Forget about those futuristic hypersonic passenger jets. An American engineer named Darryl Oyster has developed a train that he claims can whip passengers from New York to London in under an hour.
The Vactrain works just like an upsized version of those vacuum operated tubes that they use to send money and receipts around in some big stores. The cylindrical train rides in a tube that forms a close airtight seal around the cars. Suck all of the air out of the tube, and the train will be propelled forward by the pressure of air behind it.
Oyster's company ET3 has already sold 60 licenses for a six passenger version of his evacuated tube transport, but he says that the potential for speed and capacity is much higher.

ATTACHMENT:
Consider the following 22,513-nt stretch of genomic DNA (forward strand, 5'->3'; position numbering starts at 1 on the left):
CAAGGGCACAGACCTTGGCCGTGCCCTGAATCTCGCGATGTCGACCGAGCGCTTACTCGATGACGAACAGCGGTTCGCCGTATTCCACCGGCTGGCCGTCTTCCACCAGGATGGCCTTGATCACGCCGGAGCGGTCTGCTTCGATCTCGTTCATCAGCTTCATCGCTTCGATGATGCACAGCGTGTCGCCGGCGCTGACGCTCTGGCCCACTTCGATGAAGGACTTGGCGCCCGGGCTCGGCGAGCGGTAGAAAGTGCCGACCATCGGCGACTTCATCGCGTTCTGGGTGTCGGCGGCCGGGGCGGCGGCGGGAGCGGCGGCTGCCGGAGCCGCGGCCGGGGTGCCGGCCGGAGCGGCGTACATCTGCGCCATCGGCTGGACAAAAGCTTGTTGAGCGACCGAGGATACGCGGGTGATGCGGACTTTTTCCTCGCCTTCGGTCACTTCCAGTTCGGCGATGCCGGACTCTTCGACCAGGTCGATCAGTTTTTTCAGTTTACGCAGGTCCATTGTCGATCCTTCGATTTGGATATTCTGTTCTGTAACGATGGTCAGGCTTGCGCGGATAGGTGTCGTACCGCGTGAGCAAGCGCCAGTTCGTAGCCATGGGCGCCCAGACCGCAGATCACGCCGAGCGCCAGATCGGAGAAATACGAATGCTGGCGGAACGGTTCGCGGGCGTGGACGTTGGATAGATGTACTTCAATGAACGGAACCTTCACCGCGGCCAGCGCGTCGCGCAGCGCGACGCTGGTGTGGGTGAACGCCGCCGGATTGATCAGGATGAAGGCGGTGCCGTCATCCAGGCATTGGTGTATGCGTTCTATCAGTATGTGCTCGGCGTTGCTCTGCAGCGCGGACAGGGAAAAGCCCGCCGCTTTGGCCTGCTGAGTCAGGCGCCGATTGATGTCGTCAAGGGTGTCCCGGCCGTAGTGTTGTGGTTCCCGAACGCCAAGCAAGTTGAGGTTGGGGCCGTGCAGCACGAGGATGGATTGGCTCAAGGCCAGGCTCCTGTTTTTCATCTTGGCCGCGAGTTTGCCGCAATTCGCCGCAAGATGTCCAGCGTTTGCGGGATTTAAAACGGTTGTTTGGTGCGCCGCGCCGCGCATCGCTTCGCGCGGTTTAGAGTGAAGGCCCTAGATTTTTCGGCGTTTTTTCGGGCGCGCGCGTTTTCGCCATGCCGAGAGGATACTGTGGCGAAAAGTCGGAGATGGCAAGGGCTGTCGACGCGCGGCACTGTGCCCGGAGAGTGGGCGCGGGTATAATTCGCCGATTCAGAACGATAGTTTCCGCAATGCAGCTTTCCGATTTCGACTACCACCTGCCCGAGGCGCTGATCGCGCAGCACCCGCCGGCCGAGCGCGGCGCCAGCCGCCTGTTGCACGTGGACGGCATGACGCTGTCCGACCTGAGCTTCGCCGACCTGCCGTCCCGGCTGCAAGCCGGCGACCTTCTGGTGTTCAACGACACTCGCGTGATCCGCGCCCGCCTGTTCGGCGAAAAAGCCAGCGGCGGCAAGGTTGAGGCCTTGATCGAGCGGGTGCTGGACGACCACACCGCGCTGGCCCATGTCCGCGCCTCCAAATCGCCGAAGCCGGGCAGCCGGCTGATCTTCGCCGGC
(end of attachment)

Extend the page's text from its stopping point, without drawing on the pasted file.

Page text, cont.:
Oyster says that his Vactrain is ideal for connecting widely separated cities in sparsely populated areas, and could run underwater tethered at a predetermined depth. He also claims that the system would be far lower in cost that high speed electric trains, while using far less power per passenger mile.
According to Oyster, the system could be up and running in about ten years.
Air propelled trains aren't an entirely new idea, and similar concepts have been proposed as long as 100 years ago by rocketry pioneer Robert Goddard. The idea has also been used in science fiction novels like Logan's Run and Fahrenheit 451, and it even made an appearance in an episode of Star Trek.